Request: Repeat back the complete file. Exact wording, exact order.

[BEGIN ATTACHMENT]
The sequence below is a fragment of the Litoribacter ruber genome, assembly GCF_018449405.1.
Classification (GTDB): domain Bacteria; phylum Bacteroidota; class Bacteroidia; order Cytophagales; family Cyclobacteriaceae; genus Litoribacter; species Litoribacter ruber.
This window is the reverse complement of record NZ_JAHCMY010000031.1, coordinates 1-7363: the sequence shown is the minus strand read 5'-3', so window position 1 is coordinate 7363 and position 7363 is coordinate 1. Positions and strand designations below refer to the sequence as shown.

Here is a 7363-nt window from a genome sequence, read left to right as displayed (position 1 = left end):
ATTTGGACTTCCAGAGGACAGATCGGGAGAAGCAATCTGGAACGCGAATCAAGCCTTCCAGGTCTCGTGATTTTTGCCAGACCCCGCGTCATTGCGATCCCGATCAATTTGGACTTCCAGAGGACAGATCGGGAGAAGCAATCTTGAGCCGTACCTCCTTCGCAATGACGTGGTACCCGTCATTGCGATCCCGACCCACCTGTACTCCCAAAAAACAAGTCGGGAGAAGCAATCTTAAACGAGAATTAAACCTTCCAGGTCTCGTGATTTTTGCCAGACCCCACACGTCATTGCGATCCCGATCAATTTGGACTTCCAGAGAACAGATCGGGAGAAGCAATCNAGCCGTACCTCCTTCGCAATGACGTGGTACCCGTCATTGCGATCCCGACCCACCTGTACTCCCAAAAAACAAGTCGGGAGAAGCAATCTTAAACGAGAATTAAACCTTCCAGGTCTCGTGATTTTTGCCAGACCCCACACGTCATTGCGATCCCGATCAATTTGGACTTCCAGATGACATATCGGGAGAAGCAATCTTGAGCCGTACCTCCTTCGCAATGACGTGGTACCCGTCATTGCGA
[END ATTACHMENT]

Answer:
The sequence below is a fragment of the Litoribacter ruber genome, assembly GCF_018449405.1.
Classification (GTDB): domain Bacteria; phylum Bacteroidota; class Bacteroidia; order Cytophagales; family Cyclobacteriaceae; genus Litoribacter; species Litoribacter ruber.
This window is the reverse complement of record NZ_JAHCMY010000031.1, coordinates 1-7363: the sequence shown is the minus strand read 5'-3', so window position 1 is coordinate 7363 and position 7363 is coordinate 1. Positions and strand designations below refer to the sequence as shown.

Here is a 7363-nt window from a genome sequence, read left to right as displayed (position 1 = left end):
ATTTGGACTTCCAGAGGACAGATCGGGAGAAGCAATCTGGAACGCGAATCAAGCCTTCCAGGTCTCGTGATTTTTGCCAGACCCCGCGTCATTGCGATCCCGATCAATTTGGACTTCCAGAGGACAGATCGGGAGAAGCAATCTTGAGCCGTACCTCCTTCGCAATGACGTGGTACCCGTCATTGCGATCCCGACCCACCTGTACTCCCAAAAAACAAGTCGGGAGAAGCAATCTTAAACGAGAATTAAACCTTCCAGGTCTCGTGATTTTTGCCAGACCCCACACGTCATTGCGATCCCGATCAATTTGGACTTCCAGAGAACAGATCGGGAGAAGCAATCNAGCCGTACCTCCTTCGCAATGACGTGGTACCCGTCATTGCGATCCCGACCCACCTGTACTCCCAAAAAACAAGTCGGGAGAAGCAATCTTAAACGAGAATTAAACCTTCCAGGTCTCGTGATTTTTGCCAGACCCCACACGTCATTGCGATCCCGATCAATTTGGACTTCCAGATGACATATCGGGAGAAGCAATCTTGAGCCGTACCTCCTTCGCAATGACGTGGTACCCGTCATTGCGA